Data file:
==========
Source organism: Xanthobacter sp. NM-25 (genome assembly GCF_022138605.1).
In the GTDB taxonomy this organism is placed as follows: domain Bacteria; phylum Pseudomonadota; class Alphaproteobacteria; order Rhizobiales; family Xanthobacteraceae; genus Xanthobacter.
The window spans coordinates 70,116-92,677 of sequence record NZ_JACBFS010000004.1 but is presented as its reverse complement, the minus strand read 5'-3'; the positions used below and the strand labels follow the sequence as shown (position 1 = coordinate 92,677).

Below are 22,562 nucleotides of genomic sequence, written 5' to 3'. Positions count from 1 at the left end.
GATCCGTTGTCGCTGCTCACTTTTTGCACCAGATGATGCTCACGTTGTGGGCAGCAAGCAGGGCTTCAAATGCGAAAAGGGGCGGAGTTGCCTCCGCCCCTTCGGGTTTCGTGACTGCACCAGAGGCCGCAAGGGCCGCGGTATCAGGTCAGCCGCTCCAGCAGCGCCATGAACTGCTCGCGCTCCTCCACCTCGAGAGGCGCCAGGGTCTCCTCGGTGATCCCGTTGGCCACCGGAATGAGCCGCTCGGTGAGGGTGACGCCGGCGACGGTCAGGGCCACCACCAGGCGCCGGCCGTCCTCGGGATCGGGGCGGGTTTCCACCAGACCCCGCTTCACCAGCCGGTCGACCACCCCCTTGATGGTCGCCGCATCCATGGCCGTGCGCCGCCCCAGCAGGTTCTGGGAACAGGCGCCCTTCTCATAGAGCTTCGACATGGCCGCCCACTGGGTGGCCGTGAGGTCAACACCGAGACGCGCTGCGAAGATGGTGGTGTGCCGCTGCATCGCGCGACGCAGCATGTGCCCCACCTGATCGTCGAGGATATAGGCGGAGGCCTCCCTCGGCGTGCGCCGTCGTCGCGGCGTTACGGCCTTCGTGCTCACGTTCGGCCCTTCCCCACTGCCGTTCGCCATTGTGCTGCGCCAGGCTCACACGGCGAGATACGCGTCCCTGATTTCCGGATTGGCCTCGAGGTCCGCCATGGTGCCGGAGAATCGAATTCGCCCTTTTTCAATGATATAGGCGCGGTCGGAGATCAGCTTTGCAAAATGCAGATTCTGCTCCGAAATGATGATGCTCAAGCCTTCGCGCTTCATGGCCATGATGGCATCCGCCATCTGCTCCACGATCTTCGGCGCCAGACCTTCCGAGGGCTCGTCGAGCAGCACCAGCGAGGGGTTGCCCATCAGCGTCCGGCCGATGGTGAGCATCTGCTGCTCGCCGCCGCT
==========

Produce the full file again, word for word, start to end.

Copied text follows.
Source organism: Xanthobacter sp. NM-25 (genome assembly GCF_022138605.1).
In the GTDB taxonomy this organism is placed as follows: domain Bacteria; phylum Pseudomonadota; class Alphaproteobacteria; order Rhizobiales; family Xanthobacteraceae; genus Xanthobacter.
The window spans coordinates 70,116-92,677 of sequence record NZ_JACBFS010000004.1 but is presented as its reverse complement, the minus strand read 5'-3'; the positions used below and the strand labels follow the sequence as shown (position 1 = coordinate 92,677).

Below are 22,562 nucleotides of genomic sequence, written 5' to 3'. Positions count from 1 at the left end.
GATCCGTTGTCGCTGCTCACTTTTTGCACCAGATGATGCTCACGTTGTGGGCAGCAAGCAGGGCTTCAAATGCGAAAAGGGGCGGAGTTGCCTCCGCCCCTTCGGGTTTCGTGACTGCACCAGAGGCCGCAAGGGCCGCGGTATCAGGTCAGCCGCTCCAGCAGCGCCATGAACTGCTCGCGCTCCTCCACCTCGAGAGGCGCCAGGGTCTCCTCGGTGATCCCGTTGGCCACCGGAATGAGCCGCTCGGTGAGGGTGACGCCGGCGACGGTCAGGGCCACCACCAGGCGCCGGCCGTCCTCGGGATCGGGGCGGGTTTCCACCAGACCCCGCTTCACCAGCCGGTCGACCACCCCCTTGATGGTCGCCGCATCCATGGCCGTGCGCCGCCCCAGCAGGTTCTGGGAACAGGCGCCCTTCTCATAGAGCTTCGACATGGCCGCCCACTGGGTGGCCGTGAGGTCAACACCGAGACGCGCTGCGAAGATGGTGGTGTGCCGCTGCATCGCGCGACGCAGCATGTGCCCCACCTGATCGTCGAGGATATAGGCGGAGGCCTCCCTCGGCGTGCGCCGTCGTCGCGGCGTTACGGCCTTCGTGCTCACGTTCGGCCCTTCCCCACTGCCGTTCGCCATTGTGCTGCGCCAGGCTCACACGGCGAGATACGCGTCCCTGATTTCCGGATTGGCCTCGAGGTCCGCCATGGTGCCGGAGAATCGAATTCGCCCTTTTTCAATGATATAGGCGCGGTCGGAGATCAGCTTTGCAAAATGCAGATTCTGCTCCGAAATGATGATGCTCAAGCCTTCGCGCTTCATGGCCATGATGGCATCCGCCATCTGCTCCACGATCTTCGGCGCCAGACCTTCCGAGGGCTCGTCGAGCAGCACCAGCGAGGGGTTGCCCATCAGCGTCCGGCCGATGGTGAGCATCTGCTGCTCGCCGCCGCT